... Psikolojik sağlamlığı yüksek olan bireylerin kendini toparlayabilmesinin kolay olduğu, stresten hızlıca kurtulabildiği, psikolojik sorunları atlatma ve gelişen şartlara esnek biçimde uyum sağlamada başarılı olduğu kabul edilmektedir (Doğan, 2015a: 94;Akçakanat ve diğerleri, 2018: 175). Psikolojik sağlamlık ile çalışanların performansları, iş tatminleri ve örgütsel bağlılıkları arasında pozitif ve anlamlı ilişkiler olduğu belirlenmiştir (Luthans ve diğerleri, 2007;Sutcliffe ve Vogus, 2003;Erkuş ve Fındıklı, 2013). Ancak psikolojik dayanıklılığın iş performansı üzerinde anlamlı bir etkisinin bulunmadığını rapor eden çalışmalar da bulunmaktadır (Örneğin Öğüt ve Kaplan, 2015; Karaman ve diğerleri, 2020). ...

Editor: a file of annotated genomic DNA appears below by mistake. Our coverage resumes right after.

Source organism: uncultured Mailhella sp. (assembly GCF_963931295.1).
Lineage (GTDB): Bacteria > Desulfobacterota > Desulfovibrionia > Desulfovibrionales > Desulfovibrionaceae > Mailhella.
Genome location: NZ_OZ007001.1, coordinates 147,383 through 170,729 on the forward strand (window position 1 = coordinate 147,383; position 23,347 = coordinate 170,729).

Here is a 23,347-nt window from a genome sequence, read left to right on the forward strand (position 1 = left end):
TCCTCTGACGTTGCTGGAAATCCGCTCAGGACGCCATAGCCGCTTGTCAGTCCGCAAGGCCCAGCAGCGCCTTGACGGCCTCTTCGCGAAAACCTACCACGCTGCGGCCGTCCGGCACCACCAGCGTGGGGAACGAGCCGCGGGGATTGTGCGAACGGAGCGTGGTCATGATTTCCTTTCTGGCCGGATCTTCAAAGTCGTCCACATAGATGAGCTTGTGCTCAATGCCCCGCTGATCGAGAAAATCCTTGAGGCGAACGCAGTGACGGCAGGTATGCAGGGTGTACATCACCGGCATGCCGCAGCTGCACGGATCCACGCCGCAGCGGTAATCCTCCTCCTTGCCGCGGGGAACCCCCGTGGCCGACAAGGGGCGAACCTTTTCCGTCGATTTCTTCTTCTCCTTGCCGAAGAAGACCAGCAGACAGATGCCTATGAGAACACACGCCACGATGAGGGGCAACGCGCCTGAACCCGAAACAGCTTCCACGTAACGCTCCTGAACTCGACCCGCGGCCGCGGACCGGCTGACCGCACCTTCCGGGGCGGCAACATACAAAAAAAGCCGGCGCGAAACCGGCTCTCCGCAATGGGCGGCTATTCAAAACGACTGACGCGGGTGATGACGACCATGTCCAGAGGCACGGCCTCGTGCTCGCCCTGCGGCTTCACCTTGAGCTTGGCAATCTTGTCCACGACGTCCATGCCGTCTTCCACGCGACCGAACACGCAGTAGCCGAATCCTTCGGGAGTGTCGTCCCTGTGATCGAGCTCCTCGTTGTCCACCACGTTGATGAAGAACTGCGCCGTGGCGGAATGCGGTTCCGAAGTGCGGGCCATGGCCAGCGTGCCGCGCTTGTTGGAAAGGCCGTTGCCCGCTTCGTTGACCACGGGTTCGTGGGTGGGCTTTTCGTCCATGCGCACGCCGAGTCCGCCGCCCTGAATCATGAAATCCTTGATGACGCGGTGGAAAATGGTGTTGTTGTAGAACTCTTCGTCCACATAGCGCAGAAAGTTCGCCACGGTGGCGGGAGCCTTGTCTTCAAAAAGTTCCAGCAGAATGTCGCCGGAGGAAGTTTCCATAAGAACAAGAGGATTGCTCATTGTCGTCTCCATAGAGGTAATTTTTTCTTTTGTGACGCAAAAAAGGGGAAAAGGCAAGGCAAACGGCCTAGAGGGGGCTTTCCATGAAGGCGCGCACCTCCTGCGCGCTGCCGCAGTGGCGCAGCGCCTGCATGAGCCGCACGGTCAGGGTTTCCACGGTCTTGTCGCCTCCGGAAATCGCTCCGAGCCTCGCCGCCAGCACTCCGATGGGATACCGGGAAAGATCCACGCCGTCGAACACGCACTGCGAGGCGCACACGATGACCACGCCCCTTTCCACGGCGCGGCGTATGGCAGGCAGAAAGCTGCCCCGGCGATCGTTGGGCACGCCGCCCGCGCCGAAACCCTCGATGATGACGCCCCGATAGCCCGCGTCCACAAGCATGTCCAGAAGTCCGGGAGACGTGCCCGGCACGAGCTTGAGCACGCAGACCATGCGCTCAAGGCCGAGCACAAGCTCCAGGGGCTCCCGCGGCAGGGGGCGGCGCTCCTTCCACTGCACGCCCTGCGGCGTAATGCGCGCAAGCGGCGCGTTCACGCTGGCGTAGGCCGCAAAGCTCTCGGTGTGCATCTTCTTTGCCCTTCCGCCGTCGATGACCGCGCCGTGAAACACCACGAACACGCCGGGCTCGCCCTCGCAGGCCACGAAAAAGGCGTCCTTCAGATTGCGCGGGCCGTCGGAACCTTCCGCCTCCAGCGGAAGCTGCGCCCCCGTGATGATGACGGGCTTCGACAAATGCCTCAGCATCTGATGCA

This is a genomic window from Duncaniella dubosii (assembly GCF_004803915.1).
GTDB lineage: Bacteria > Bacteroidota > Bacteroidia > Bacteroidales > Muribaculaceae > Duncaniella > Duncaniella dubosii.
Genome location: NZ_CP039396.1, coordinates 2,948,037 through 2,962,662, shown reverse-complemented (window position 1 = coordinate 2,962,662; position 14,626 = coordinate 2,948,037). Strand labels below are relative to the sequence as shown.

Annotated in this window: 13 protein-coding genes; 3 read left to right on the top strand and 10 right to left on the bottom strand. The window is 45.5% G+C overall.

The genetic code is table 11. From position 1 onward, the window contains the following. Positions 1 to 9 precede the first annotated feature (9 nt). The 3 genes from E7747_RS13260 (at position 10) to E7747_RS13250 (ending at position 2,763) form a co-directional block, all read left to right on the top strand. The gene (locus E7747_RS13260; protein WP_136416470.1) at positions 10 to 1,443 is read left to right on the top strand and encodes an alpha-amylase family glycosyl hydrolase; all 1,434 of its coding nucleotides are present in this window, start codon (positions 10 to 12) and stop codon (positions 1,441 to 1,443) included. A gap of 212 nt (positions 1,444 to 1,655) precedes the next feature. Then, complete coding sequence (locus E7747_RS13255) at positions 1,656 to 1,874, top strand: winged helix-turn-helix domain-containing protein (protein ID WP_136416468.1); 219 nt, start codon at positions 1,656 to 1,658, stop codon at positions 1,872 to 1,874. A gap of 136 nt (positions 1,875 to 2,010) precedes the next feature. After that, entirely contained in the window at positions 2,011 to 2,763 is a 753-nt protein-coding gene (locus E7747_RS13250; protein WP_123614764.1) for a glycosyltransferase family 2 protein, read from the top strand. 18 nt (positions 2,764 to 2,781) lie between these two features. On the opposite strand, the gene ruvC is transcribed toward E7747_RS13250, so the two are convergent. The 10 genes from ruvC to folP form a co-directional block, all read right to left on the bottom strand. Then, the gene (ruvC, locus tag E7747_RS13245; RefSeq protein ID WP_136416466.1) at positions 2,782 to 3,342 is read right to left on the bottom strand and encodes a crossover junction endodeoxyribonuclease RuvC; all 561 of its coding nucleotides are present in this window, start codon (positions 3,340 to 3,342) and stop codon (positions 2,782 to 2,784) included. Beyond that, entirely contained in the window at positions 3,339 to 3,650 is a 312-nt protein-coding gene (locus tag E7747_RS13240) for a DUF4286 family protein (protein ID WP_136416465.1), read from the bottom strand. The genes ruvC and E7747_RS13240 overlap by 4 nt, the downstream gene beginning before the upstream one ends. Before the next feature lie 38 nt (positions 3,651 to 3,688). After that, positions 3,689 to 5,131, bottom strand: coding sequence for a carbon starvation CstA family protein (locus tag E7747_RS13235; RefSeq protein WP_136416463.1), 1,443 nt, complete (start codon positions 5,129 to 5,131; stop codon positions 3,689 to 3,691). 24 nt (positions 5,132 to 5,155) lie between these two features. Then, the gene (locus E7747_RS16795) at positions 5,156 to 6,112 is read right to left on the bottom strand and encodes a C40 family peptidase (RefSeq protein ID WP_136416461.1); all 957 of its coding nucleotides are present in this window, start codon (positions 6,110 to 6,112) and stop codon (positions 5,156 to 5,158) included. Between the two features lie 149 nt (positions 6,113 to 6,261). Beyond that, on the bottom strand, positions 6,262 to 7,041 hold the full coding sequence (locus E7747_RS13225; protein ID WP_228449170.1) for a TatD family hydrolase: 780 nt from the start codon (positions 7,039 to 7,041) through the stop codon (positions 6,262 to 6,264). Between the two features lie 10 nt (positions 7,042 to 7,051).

... Organizational resilience comprises processes focused on the retainment of resources (both cognitive and structural) in a malleable form, allowing for coping capabilities within organizations (Sutcliffe & Vogus 2003). Organizational resilience also requires the creation of a culture of organizational learning that encourages a conscious response to challenges and subsequent reflection on the effects and effectiveness those initiated responses to create a climate for ongoing learning (Putz et al. 2012). ...